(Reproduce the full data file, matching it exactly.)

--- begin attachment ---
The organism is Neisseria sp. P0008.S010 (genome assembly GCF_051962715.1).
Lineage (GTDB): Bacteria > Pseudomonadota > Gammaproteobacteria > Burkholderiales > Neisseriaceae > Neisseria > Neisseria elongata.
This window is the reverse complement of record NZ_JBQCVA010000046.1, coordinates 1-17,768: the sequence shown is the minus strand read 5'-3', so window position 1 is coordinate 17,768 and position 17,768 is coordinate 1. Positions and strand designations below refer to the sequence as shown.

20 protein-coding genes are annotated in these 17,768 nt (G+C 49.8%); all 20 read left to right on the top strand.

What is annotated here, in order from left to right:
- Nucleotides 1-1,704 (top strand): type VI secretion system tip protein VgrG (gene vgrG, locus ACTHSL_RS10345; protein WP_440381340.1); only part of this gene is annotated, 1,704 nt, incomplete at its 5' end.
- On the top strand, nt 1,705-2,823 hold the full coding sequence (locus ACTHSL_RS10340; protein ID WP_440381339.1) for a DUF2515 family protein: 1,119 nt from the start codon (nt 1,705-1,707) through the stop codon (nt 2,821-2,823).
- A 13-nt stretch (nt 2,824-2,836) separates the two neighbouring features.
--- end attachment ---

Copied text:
The organism is Neisseria sp. P0008.S010 (genome assembly GCF_051962715.1).
Lineage (GTDB): Bacteria > Pseudomonadota > Gammaproteobacteria > Burkholderiales > Neisseriaceae > Neisseria > Neisseria elongata.
This window is the reverse complement of record NZ_JBQCVA010000046.1, coordinates 1-17,768: the sequence shown is the minus strand read 5'-3', so window position 1 is coordinate 17,768 and position 17,768 is coordinate 1. Positions and strand designations below refer to the sequence as shown.

20 protein-coding genes are annotated in these 17,768 nt (G+C 49.8%); all 20 read left to right on the top strand.

What is annotated here, in order from left to right:
- Nucleotides 1-1,704 (top strand): type VI secretion system tip protein VgrG (gene vgrG, locus ACTHSL_RS10345; protein WP_440381340.1); only part of this gene is annotated, 1,704 nt, incomplete at its 5' end.
- On the top strand, nt 1,705-2,823 hold the full coding sequence (locus ACTHSL_RS10340; protein ID WP_440381339.1) for a DUF2515 family protein: 1,119 nt from the start codon (nt 1,705-1,707) through the stop codon (nt 2,821-2,823).
- A 13-nt stretch (nt 2,824-2,836) separates the two neighbouring features.